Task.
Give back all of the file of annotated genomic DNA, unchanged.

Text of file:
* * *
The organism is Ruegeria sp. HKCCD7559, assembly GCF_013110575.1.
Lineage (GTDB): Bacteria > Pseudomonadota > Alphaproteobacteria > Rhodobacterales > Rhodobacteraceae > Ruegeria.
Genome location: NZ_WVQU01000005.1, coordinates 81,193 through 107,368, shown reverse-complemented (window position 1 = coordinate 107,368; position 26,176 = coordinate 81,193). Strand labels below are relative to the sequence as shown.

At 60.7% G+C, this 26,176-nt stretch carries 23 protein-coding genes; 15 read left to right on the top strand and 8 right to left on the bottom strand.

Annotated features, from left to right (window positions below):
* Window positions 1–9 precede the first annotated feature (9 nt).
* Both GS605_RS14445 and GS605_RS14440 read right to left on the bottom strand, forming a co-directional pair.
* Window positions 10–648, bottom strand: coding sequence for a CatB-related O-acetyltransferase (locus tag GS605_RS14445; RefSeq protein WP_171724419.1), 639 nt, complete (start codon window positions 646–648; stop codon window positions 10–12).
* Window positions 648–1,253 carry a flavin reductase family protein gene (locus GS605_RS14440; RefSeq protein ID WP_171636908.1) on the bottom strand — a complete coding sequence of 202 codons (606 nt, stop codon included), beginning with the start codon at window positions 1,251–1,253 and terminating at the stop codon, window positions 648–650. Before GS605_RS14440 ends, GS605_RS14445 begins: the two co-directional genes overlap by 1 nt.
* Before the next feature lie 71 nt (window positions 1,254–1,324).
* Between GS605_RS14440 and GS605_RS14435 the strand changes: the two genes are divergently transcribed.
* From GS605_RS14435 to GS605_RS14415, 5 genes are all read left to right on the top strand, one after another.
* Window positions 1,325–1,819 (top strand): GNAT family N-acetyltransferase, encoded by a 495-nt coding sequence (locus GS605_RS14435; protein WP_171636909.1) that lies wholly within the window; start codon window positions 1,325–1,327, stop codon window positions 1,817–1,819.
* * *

The organism is Ruegeria sp. HKCCD7559, assembly GCF_013110575.1.
Lineage (GTDB): Bacteria > Pseudomonadota > Alphaproteobacteria > Rhodobacterales > Rhodobacteraceae > Ruegeria.
Genome location: NZ_WVQU01000005.1, coordinates 81,193 through 107,368, shown reverse-complemented (window position 1 = coordinate 107,368; position 26,176 = coordinate 81,193). Strand labels below are relative to the sequence as shown.

At 60.7% G+C, this 26,176-nt stretch carries 23 protein-coding genes; 15 read left to right on the top strand and 8 right to left on the bottom strand.

Annotated features, from left to right (window positions below):
* Window positions 1–9 precede the first annotated feature (9 nt).
* Both GS605_RS14445 and GS605_RS14440 read right to left on the bottom strand, forming a co-directional pair.
* Window positions 10–648, bottom strand: coding sequence for a CatB-related O-acetyltransferase (locus tag GS605_RS14445; RefSeq protein WP_171724419.1), 639 nt, complete (start codon window positions 646–648; stop codon window positions 10–12).
* Window positions 648–1,253 carry a flavin reductase family protein gene (locus GS605_RS14440; RefSeq protein ID WP_171636908.1) on the bottom strand — a complete coding sequence of 202 codons (606 nt, stop codon included), beginning with the start codon at window positions 1,251–1,253 and terminating at the stop codon, window positions 648–650. Before GS605_RS14440 ends, GS605_RS14445 begins: the two co-directional genes overlap by 1 nt.
* Before the next feature lie 71 nt (window positions 1,254–1,324).
* Between GS605_RS14440 and GS605_RS14435 the strand changes: the two genes are divergently transcribed.
* From GS605_RS14435 to GS605_RS14415, 5 genes are all read left to right on the top strand, one after another.
* Window positions 1,325–1,819 (top strand): GNAT family N-acetyltransferase, encoded by a 495-nt coding sequence (locus GS605_RS14435; protein WP_171636909.1) that lies wholly within the window; start codon window positions 1,325–1,327, stop codon window positions 1,817–1,819.